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Saturday, June 15, 2024

Oh, it would hurt. But it would be worth it. To the tune of buzzing needles, I opened the door of Bodytech Tattooing and Piercing. The safe sounds of West University Avenue - cars passing, music playing and horns honking - disappeared and reality set in.

I was about to make a possibly painful commitment - to have something permanently stamped onto my body. My entourage, comprised of my roommate Sarah, my friend Katie and my significant other, Luis, followed me into the lobby. I didn't hear screaming from those who were getting holes torn through their skin or ink drilled into their hides. Maybe this was a good sign.

I gulped and told the employee behind the front counter that I had an appointment for 2 p.m. At about 2:15 p.m., Alex Gama was ready for me. I climbed onto a dentist chair-like contraption. A woman lay on her belly on a chair across the room while a tattoo artist carved away at her shoulder blade. I blinked and tried to pay attention as Alex outlined the sterilization process to me.

"I'll tell you one thing," Alex said as he carefully laid the stencil on my ankle. "This is the cleanest place I've ever been to."

He moved to Gainesville from Hawaii, and he informed me that he didn't use a numbing chemical when tattooing his clientele.

"Does anyone freak out during their first time?" I asked.

"Of course," Alex replied. "Some cry, some throw up - others faint. You're not chickening out on me, are you?"

As his needle drew closer to the spot, I thought of the story behind my tattoo. My favorite book, "East of Eden," is about overcoming life's obstacles and ruling over sin. The ability to discover inner strength is encompassed within one word that is central to the book and is something God said to Cain in the Bible - "timshel."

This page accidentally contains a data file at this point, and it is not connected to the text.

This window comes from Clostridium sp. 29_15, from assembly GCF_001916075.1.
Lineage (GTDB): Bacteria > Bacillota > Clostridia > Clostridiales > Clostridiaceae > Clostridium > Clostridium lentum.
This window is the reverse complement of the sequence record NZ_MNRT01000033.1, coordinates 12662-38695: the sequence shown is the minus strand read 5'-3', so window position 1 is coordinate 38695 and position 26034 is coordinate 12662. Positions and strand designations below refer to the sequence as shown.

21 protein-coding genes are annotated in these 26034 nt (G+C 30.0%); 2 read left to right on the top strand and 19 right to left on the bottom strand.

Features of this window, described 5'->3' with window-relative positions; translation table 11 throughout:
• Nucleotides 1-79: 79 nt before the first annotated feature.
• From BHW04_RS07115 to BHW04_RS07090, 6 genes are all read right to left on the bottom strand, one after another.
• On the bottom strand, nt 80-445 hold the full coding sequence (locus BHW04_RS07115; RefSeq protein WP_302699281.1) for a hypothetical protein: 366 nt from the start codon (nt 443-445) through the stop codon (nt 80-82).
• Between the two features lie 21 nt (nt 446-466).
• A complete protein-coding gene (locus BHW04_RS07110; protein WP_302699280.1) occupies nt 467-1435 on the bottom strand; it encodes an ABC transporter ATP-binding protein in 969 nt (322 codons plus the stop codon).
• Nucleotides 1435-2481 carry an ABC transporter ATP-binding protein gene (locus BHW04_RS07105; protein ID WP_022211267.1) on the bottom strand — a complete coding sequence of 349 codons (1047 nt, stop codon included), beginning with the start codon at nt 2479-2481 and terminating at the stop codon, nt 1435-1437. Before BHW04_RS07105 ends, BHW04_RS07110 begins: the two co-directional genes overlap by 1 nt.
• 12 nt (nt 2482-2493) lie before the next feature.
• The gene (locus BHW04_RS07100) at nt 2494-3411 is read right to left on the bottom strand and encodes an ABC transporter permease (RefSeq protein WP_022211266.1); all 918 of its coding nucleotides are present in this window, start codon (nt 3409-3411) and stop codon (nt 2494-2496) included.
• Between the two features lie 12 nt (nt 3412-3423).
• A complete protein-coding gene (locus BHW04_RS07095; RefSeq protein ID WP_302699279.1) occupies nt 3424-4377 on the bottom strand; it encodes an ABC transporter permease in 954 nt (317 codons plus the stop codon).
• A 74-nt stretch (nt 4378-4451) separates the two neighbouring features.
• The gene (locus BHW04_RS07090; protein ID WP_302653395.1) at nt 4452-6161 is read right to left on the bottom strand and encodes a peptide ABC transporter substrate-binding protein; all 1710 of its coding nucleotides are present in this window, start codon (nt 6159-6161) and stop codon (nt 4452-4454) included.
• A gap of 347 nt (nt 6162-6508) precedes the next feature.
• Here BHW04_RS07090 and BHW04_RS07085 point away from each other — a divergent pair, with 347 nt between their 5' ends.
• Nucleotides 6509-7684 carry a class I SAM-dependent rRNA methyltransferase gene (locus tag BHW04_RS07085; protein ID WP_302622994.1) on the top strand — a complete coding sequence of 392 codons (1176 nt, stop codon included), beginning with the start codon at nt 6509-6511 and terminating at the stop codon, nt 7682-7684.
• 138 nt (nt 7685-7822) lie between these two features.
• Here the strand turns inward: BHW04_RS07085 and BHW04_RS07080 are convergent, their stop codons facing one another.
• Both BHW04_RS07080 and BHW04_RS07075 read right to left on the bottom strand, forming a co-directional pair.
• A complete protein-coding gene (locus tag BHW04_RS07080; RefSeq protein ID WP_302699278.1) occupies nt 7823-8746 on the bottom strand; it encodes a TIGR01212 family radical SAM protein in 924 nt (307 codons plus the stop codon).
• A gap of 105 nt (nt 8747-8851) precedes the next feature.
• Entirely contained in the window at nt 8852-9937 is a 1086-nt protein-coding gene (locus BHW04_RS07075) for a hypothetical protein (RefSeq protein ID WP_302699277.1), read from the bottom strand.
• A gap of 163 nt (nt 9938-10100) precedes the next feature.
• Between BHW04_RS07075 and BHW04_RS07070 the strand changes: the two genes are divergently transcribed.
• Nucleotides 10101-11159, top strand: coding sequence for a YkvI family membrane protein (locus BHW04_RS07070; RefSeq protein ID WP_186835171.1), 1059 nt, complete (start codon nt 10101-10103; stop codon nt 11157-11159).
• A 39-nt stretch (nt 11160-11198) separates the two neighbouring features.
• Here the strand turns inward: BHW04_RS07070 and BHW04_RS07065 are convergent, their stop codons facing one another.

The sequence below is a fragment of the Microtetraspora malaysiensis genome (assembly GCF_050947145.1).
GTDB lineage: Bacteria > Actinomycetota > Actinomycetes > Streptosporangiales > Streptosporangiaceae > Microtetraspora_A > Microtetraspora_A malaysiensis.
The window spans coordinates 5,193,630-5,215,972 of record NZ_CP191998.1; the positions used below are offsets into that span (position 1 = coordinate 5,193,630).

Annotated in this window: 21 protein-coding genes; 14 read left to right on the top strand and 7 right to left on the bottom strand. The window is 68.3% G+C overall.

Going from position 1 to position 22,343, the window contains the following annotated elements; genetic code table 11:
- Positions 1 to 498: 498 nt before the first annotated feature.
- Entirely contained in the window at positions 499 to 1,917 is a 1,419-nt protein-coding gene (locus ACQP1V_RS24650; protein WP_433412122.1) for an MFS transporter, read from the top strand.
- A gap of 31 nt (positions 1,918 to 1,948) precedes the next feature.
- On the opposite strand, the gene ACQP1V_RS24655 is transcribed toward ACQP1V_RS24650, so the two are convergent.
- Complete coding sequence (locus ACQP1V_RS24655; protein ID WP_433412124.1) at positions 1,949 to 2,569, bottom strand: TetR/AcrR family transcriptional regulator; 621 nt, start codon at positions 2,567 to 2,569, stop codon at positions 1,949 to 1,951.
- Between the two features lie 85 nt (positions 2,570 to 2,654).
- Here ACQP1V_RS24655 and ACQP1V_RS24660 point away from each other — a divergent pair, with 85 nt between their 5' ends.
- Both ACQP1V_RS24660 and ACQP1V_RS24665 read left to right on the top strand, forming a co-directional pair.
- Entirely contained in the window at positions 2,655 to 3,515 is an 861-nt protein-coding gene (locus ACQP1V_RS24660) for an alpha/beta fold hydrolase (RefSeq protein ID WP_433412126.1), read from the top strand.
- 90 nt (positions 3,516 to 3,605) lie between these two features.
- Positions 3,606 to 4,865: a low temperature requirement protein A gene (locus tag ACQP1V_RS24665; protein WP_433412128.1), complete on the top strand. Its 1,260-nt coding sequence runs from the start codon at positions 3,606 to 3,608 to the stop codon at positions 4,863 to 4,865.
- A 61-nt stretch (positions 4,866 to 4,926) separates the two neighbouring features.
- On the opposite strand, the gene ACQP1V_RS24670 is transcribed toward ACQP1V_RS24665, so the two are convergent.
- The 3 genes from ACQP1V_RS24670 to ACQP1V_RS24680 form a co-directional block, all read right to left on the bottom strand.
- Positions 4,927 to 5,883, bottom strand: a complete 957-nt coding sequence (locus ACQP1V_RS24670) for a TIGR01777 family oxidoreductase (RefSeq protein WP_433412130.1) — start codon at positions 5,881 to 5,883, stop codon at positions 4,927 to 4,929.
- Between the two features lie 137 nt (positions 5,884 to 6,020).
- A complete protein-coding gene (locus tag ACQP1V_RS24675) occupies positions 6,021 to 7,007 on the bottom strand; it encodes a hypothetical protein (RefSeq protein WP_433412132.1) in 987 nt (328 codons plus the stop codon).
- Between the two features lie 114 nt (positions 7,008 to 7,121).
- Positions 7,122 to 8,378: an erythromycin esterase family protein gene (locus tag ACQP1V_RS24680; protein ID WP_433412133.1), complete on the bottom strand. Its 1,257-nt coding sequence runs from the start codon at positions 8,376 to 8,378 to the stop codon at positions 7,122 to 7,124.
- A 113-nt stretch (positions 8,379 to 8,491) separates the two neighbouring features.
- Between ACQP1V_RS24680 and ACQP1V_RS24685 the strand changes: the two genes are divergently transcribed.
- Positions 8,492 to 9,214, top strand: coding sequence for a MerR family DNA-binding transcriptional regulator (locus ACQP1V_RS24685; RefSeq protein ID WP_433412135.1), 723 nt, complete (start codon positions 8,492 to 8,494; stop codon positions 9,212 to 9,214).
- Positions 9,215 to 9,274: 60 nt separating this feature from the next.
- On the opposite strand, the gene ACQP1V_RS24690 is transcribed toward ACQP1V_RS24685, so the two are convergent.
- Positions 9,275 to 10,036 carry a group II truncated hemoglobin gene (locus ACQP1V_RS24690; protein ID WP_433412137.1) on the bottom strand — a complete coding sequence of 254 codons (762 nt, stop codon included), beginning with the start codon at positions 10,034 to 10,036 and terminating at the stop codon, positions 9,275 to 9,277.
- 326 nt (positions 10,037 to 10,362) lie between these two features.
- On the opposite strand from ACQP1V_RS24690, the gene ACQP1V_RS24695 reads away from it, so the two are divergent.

Timshel, or "thou mayest," means I may do anything, I may defeat every obstacle and I may control my own destiny. But could I have that permissive phrase, spelled out in bold, black Hebrew letters, carved into my skin?

I was shaking as Alex's needle began to break through my skin and, yes, it hurt. I clutched Luis' hand the whole time, eyes wide and mind focused on the pain that came and went.

Take a needlepoint pen or a sharpened pencil and draw a deep line onto your leg. Scratch a patch of sunburned skin really hard. Or get a tattoo - they all feel about the same.

It was painful for a few moments here and there, but nothing to cry about.

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In the following days, the healing process hurt more than getting the tattoo.

Hardest yet was the process of getting used to the tattoo, and letting my parents know - sorry, Mom and Dad!

If you decide to get a tattoo, I advise planning the design and then thinking about it for a long time. I thought about this particular tattoo for almost three years though.

Ask a lot of questions about the sterilization process and ask to watch the tattoo artist remove the needle from the packaging. The pain level increases at different parts of the body, so ask questions about that too. Think you can't do it? Timshel.

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